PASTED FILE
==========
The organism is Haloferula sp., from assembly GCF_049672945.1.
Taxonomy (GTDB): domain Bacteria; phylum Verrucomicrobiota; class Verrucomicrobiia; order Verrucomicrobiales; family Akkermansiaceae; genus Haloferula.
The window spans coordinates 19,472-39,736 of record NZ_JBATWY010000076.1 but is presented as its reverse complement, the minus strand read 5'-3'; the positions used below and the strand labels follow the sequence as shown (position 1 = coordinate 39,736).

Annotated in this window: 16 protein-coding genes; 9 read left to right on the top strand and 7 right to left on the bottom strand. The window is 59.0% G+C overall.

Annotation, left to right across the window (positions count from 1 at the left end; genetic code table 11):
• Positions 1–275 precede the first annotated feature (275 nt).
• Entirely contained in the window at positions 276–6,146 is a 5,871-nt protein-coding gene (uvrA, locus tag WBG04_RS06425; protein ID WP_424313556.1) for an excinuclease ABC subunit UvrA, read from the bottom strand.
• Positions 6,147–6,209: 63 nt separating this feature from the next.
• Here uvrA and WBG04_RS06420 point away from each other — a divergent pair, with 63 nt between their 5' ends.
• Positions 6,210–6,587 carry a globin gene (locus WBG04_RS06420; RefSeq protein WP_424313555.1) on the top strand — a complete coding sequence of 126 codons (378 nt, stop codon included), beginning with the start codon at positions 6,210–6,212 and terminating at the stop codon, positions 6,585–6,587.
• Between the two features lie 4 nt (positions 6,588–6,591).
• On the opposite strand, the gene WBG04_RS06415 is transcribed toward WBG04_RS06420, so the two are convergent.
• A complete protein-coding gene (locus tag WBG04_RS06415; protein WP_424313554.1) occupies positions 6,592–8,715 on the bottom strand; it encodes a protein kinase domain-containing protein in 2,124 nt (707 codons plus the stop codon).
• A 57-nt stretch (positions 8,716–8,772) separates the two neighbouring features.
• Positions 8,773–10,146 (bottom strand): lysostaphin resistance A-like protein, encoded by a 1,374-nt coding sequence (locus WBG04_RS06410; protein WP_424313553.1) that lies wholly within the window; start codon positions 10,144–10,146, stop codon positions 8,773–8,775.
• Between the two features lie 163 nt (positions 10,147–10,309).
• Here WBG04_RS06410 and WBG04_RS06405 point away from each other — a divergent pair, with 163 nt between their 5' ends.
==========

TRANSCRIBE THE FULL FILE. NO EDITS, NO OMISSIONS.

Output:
The organism is Haloferula sp., from assembly GCF_049672945.1.
Taxonomy (GTDB): domain Bacteria; phylum Verrucomicrobiota; class Verrucomicrobiia; order Verrucomicrobiales; family Akkermansiaceae; genus Haloferula.
The window spans coordinates 19,472-39,736 of record NZ_JBATWY010000076.1 but is presented as its reverse complement, the minus strand read 5'-3'; the positions used below and the strand labels follow the sequence as shown (position 1 = coordinate 39,736).

Annotated in this window: 16 protein-coding genes; 9 read left to right on the top strand and 7 right to left on the bottom strand. The window is 59.0% G+C overall.

Annotation, left to right across the window (positions count from 1 at the left end; genetic code table 11):
• Positions 1–275 precede the first annotated feature (275 nt).
• Entirely contained in the window at positions 276–6,146 is a 5,871-nt protein-coding gene (uvrA, locus tag WBG04_RS06425; protein ID WP_424313556.1) for an excinuclease ABC subunit UvrA, read from the bottom strand.
• Positions 6,147–6,209: 63 nt separating this feature from the next.
• Here uvrA and WBG04_RS06420 point away from each other — a divergent pair, with 63 nt between their 5' ends.
• Positions 6,210–6,587 carry a globin gene (locus WBG04_RS06420; RefSeq protein WP_424313555.1) on the top strand — a complete coding sequence of 126 codons (378 nt, stop codon included), beginning with the start codon at positions 6,210–6,212 and terminating at the stop codon, positions 6,585–6,587.
• Between the two features lie 4 nt (positions 6,588–6,591).
• On the opposite strand, the gene WBG04_RS06415 is transcribed toward WBG04_RS06420, so the two are convergent.
• A complete protein-coding gene (locus tag WBG04_RS06415; protein WP_424313554.1) occupies positions 6,592–8,715 on the bottom strand; it encodes a protein kinase domain-containing protein in 2,124 nt (707 codons plus the stop codon).
• A 57-nt stretch (positions 8,716–8,772) separates the two neighbouring features.
• Positions 8,773–10,146 (bottom strand): lysostaphin resistance A-like protein, encoded by a 1,374-nt coding sequence (locus WBG04_RS06410; protein WP_424313553.1) that lies wholly within the window; start codon positions 10,144–10,146, stop codon positions 8,773–8,775.
• Between the two features lie 163 nt (positions 10,147–10,309).
• Here WBG04_RS06410 and WBG04_RS06405 point away from each other — a divergent pair, with 163 nt between their 5' ends.